Sometimes it helps encourage progress during pushing stage if you can see some of your baby’s beautiful, hairy head — yes, it’s really happening, you’re really this strong, and you’re really doing this! You may think you don’t want to get a peek at baby’s face once it’s born (which is just dandy if you don’t, of course), but maybe you’ll change your mind. I’ve got a mirror in case you do. (Easily sterilized stainless steel, in case you were wondering!).
Random Little Things
When a birth affirmation, birth plan, or photographs need affixing to a surface, sticky tape to the rescue! It’s also perfect when you need to stick a marble to the floor (acupressure trick — look it up!).
All that hard work and deep breathing can make your lips feel dry, which can feel uncomfortable enough that it becomes a distraction. I bring several flavors of lip balm — all organic, vegan, and cruelty-free.
Dry mouth is a common complaint in labor, so I offer a lollipop to encourage saliva production. It’s also nice to have a different taste in your mouth, especially if you’ve been restricted to ice chips for hours on end.
Organic Agave Sticks
Maybe you’re at the hospital and adhering to a “no food” policy, or you feel too nauseous to eat. These tasty treats provide a quick boost of energy and calories when you’re starting to drag.
An easy way to keep your Hep-lock dry if you want to hop in the shower.
Sometimes Needed or Wanted
If you’re queasy during transport to the birth place, an emesis bag can keep your car clean. It’s on the “sometimes” list because I most often meet clients at the birth place, which is typically stocked with emesis bags, so the occasion of need has passed.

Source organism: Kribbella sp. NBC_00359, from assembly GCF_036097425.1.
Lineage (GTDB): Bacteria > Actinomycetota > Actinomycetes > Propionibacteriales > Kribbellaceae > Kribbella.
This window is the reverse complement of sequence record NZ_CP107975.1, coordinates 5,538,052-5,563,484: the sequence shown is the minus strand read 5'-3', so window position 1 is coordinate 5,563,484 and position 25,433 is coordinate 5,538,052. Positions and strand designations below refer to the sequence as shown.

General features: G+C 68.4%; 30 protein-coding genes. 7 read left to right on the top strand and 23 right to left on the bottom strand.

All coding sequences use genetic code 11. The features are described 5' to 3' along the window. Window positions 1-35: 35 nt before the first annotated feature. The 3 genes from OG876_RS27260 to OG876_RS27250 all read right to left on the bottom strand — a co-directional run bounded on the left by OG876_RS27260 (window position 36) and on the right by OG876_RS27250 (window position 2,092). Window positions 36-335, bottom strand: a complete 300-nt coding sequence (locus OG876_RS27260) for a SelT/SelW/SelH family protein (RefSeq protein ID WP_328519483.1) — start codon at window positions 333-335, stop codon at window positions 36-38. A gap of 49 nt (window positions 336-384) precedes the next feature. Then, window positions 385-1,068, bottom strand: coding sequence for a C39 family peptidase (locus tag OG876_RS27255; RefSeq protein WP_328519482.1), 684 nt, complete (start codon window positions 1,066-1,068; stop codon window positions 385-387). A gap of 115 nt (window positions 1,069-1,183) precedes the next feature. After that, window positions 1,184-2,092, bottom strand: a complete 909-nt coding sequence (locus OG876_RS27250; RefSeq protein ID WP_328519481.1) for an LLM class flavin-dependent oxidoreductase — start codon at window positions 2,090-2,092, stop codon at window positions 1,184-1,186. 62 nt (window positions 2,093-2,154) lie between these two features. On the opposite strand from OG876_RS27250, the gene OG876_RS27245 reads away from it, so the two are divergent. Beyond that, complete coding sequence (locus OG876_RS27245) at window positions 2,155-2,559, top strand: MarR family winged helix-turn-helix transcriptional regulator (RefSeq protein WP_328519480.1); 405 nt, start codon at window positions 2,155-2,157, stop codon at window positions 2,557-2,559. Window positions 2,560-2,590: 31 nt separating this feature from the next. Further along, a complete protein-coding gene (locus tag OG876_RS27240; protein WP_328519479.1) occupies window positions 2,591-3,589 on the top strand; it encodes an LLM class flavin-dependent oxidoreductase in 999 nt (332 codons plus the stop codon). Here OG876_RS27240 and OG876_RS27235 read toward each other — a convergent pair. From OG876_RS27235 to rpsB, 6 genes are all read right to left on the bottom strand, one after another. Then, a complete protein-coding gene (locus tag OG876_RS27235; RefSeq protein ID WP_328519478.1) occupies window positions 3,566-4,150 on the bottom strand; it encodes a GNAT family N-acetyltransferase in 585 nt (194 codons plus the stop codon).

Birth Ball / Peanut Ball
I have a small collection from which clients may borrow, but can’t guarantee I’ll have one available when the need arises. I urge all clients to invest in one of their own (all the prenatal hip circles!). You may not need to bring it to your birth place as most hospitals and birth centers have a few. However, the supply is limited and I have seen the Labor & Delivery floor run out. If you’re dead-set on using the ball in labor, bring your own to avoid the worry (store it in the car until you need it as they’re unwieldy to lug around).
Because it’s usually when you need a pump the most that you don’t have a pump! Waiting on hospital staff to bring a pump is an act of patience I prefer to sidestep.
Portable Bluetooth Speaker
As most people bring their own device, or their birth place provides a noise machine / music player, I only bring this if a client mentions they can’t. Relaxing tunes can serve as a very welcome distraction to sweep you into the oxytocin-flooded depths of labor land.